The Greatest Games: Portal 2 (2011)

Portal 2 (2011)
Developed by Valve

Portal is a perfect little experience which proves games don’t need to be particularly long to leave a lasting impact. At the same time, I’m certainly not going to complain that they made a sequel which expanded upon the core ideas while maintaining the same consistent quality in both puzzles and comedic writing, all sustained over a longer experience.

The central concept of the portal gun is one of the best ideas in gaming. In the original Portal, the puzzles revolve around finding the right place to put the two portals, with harder puzzles adding elements of momentum. Portal 2 adds a bit more complexity through the introduction of colored gels. The blue repulsion gel repels anything which touches it, resulting in the player being able to jump onto it and bounce back to a similar height. The orange propulsion gel makes anything which comes in contact move faster, while the white conversion gel allows portals to be applied to otherwise impossible surfaces.

While these are initially introduced as static features, the player soon accesses tubes which endlessly pour out the gel. By placing a portal where the gel lands, the player can splatter the various corridors with the necessary paint. Understanding how all of this works is simple, but figuring out what to place where can be challenging. It’s also just fun to do things like coat the bottom of two adjacent towers with conversion gel, only to place a new portal ever higher up the opposing towers until they’re both completely coated – Valve knows how to make observing physics effects fun. Where the original was largely concerned with finding just the right angle, Portal 2 adds the fun step of first making those angles accessible. The best levels leave Chell in a massive room with little obvious guidance beyond the presence of these tubes.

While the original Portal had a lot of charm, the only truly developed characters were GLaDOS and the Weighted Companion Cube. With the latter being the tragic silent type, it was largely a one-character show. To play against GLaDOS’s cold passive aggressive nature, the game introduces Wheatley, another artificial intelligence who is literally programmed to just be the most unbearable idiot. Stephen Merchant plays the role with a perfect frantic energy, another stark contrast against GLaDOS’s robotic monotony.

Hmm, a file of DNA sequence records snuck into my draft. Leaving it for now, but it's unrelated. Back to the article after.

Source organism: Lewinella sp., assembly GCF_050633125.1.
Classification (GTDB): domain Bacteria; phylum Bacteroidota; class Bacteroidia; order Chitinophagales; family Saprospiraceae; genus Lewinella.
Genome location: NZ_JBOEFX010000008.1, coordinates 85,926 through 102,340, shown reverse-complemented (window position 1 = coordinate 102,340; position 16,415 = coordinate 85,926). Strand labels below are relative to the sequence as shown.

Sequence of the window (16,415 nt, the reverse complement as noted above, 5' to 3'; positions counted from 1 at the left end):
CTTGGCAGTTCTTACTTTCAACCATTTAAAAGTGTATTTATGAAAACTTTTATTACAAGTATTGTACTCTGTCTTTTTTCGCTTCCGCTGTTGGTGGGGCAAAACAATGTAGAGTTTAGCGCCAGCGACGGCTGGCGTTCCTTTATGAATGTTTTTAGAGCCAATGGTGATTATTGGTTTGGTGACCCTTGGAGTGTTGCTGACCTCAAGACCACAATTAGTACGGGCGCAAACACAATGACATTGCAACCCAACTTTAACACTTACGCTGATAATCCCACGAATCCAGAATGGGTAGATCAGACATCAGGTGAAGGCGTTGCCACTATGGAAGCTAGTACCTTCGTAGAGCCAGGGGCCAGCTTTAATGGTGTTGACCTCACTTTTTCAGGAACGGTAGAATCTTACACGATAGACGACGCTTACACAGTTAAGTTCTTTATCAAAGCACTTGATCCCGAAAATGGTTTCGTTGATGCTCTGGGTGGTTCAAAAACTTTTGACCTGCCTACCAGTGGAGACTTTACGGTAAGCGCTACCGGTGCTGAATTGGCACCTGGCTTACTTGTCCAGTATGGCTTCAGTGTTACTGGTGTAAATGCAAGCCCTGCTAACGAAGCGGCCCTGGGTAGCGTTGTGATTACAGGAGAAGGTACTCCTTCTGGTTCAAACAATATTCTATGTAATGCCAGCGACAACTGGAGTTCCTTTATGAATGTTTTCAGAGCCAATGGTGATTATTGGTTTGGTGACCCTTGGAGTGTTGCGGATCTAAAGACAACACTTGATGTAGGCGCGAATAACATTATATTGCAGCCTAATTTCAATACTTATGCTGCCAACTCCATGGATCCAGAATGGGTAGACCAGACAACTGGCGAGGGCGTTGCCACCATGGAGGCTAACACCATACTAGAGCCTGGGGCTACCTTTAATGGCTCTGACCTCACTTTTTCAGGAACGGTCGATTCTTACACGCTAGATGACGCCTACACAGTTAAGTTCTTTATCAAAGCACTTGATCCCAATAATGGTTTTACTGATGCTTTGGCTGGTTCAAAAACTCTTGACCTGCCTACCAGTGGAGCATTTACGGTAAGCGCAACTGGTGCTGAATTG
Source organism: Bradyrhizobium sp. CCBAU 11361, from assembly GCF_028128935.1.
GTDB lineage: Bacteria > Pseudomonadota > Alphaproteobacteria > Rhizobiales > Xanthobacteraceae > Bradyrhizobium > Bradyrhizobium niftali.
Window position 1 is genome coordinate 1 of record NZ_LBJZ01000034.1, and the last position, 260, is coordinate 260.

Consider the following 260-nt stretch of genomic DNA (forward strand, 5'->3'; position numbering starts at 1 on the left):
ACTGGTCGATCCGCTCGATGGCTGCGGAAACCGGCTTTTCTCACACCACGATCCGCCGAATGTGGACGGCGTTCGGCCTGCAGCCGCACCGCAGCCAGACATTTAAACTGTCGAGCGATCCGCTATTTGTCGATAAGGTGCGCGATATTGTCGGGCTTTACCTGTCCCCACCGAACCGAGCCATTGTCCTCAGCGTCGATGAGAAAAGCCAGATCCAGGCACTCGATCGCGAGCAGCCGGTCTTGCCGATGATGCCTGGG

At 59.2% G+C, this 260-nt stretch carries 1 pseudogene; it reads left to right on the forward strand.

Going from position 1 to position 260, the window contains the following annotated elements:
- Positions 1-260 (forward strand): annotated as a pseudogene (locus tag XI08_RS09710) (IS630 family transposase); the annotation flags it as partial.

And when you reach an abandoned section of the laboratory, pre-recorded messages by company founder Cave Johnson guide Chell through the puzzles. He’s an overbearing tycoon who puts new ideas and profits over safety, making it clear how the company ended up in this mess. He also has a wonderful performance provided by J.K. Simmons. All three of these characters form a perfect triangle of foils, all hilarious in their own distinct style.

There’s not much more to say about Portal 2 without diving too deep into specifics – the charm is simple and straightforward. This sequel expanded upon the already stellar concept of the original. This is the physics puzzle genre at its best, with a wonderful cooperative campaign adding an additional layer of complexity. Meanwhile, the entire experience is wrapped in some of the best writing the medium has to offer. Portal 2 is video game presentation at its sleekest.

The Greatest Games: Half-Life 2 (2004)

Half-Life 2 (2004)
Developed by Valve

The original Half-Life helped establish the location-based set piece shooter which would eventually take over the FPS genre, but Half-Life 2 was the perfected form. Few worlds had felt so detailed and alive. Like Super Mario Bros. 3 with the platformer, Half-Life 2 stands as the ideal form. Later FPS games would follow its lead, but nothing has ever outright replaced what Half-Life 2 offers.

Half-Life 2 exchanges the original game’s unending laboratories for a distinctly Eastern European setting. Where that first game could be sterile and blocky, every inch of this new environment is covered in little details. Gordon Freeman’s trip inside City 17 begins with an uneasy peace. Awakened on a train after years under the G-Man’s stasis, he finds the world has been taken over by an alien race as a result of the first game’s experiments. Any rebellion has been apparently quashed, and Gordon is led through checkpoints under the surveillance of a brutal police force. Being unarmed and surrounded by future enemies is a tense experience, which is a recurring atmosphere throughout. Any time this game gives the player just enough to feel capable, some new threat emerges to reduce all confidence.